Maurice Morton knows how dangerous a construction site can be. Here he highlights the perils and how the right clothing can reduce the risk of injury to the work force

Everyone agrees that working on a construction site can be dangerous. Over the last few years this issue has made headline news with startling revelations about the lax attitude towards health and safety on site and low morale within the workforce.

According to a survey by UCATT (Union of Construction, Allied Trades and Technicians) released 18 months ago, a staggering 50 per cent of its members had reservations about safety on building sites and more than one in five workers were worried that their bosses may not take health and safety issues seriously.

In April 2015 the HSE (Health and Safety Executive) Construction Industry Statistics revealed that the construction industry is responsible for 31 per cent of fatalities at work and ten per cent of major workplace injuries despite the fact that the industry employs a mere five per cent of employees nationally.

The message is loud and clear – the construction industry is the most dangerous sector in Britain. Incredibly 69,000 selfreported cases of work-related illnesses happened due to slips, trips, lifting and handling, falling and being struck by a falling object. This of course is also bad news for the construction companies who consequently had to sustain 1.7 million working days lost in 2014/15.

Combine these depressing figures with the fact that it is a legal requirement for an employer to supply workers with personal protective equipment (PPE) such as hats, visors and gloves it is remarkable that the industry does not have one hundred per cent compliance.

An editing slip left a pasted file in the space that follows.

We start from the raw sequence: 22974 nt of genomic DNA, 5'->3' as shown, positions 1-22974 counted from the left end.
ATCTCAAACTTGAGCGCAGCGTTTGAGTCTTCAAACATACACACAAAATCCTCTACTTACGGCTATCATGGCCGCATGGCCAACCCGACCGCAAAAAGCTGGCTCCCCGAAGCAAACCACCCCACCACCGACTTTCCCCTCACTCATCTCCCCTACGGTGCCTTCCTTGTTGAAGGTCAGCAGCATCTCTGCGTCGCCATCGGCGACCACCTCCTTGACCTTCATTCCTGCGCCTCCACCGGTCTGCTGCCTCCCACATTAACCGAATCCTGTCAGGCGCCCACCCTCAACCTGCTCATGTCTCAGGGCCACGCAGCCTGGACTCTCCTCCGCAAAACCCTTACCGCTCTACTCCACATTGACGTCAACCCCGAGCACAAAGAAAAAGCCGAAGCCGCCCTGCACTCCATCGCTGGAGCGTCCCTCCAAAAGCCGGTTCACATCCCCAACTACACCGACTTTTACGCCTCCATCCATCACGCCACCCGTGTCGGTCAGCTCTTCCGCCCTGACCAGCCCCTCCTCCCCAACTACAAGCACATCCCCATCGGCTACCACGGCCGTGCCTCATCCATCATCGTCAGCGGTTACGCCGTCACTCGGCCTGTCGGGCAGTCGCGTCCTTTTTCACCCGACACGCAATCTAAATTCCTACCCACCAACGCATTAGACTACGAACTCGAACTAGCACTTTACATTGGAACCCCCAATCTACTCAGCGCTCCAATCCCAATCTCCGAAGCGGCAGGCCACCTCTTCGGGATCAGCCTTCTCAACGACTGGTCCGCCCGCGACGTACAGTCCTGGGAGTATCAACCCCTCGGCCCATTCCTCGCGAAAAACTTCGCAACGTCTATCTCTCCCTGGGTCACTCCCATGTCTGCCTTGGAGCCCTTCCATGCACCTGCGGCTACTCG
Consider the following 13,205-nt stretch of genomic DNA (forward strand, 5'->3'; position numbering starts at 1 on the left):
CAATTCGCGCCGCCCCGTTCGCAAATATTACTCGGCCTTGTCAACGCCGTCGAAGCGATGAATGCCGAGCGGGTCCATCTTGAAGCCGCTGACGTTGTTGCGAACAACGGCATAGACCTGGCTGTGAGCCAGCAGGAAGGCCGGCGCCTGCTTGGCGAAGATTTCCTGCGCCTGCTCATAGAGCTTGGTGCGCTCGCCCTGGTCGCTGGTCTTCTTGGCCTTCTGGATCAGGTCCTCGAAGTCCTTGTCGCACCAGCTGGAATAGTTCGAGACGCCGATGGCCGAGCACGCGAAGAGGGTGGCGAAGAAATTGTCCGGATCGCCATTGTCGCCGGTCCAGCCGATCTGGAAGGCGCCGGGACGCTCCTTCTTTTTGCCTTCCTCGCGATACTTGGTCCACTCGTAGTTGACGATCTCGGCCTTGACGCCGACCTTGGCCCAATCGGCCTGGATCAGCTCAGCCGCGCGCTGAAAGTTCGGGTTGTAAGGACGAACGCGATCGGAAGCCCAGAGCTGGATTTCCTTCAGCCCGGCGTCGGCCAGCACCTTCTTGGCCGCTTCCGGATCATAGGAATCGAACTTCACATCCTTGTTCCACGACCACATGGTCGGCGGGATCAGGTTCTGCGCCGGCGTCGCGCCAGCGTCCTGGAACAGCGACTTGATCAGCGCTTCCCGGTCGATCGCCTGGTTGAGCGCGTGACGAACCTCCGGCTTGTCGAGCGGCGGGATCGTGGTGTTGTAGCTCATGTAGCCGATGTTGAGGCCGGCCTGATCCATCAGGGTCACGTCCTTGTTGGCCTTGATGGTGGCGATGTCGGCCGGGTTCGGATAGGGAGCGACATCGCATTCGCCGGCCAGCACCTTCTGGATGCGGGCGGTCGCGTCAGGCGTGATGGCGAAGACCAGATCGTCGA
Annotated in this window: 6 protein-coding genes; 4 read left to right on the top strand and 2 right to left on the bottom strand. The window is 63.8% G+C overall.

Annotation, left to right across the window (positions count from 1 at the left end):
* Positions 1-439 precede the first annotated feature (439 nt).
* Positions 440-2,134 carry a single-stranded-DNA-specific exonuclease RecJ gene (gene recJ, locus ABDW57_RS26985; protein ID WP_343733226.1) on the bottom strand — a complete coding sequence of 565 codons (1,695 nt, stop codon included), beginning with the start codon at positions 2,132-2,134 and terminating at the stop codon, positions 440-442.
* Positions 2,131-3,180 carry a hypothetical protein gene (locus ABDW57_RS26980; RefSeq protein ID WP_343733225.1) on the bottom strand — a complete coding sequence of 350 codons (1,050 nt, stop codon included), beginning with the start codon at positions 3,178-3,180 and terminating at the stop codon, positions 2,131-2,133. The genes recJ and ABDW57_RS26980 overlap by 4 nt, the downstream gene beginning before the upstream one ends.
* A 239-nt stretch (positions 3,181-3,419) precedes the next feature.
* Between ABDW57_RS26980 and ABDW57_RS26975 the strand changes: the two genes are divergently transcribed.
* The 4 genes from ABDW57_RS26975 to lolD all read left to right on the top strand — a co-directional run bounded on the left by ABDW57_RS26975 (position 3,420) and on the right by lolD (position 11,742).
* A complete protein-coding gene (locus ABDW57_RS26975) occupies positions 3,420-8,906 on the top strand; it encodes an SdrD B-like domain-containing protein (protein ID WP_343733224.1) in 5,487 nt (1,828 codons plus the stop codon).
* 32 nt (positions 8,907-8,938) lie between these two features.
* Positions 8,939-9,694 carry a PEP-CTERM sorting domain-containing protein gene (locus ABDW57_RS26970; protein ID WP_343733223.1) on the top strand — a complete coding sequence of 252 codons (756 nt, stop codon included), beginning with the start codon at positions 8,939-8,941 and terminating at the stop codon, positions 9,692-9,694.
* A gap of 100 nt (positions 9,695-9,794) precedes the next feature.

PPE is defined in the regulations as “all equipment (including clothing affording protection against the weather) which is intended to be worn or held by a person at work and which protects them against one or more risks to his health or safety”.

The fact is, that this is a serious issue and even before you get to the PPE, the law requires that you assess the risks properly. The Construction Design and Management Regulations came into force in April 2015. They are the main set of regulations for managing the health, safety and welfare of construction projects and it is vital to comply with the law to have the highest chance of avoiding injury and of course the consequences, legally and otherwise, should the worst happen.

On the bright side, PPE compliant work wear is easy to acquire and there is an entire safety-wear industry where specialists are always improving technology to help minimise injury. In a dynamic environment where machines and vehicles are working at once the incidence of flying or falling objects is commonplace. A helmet is the most common type of PPE to protect against falling objects and bangs to the head. One with chinstraps is preferable when working in windy conditions or where repeated bending or looking upwards is required.

Eye injuries are the most likely to occur in the workplace. Most occur when pipes need cutting, grinding, sawing or joining. In those instances, there is a risk of copper or plastic shards flying into the air and potentially into the eye.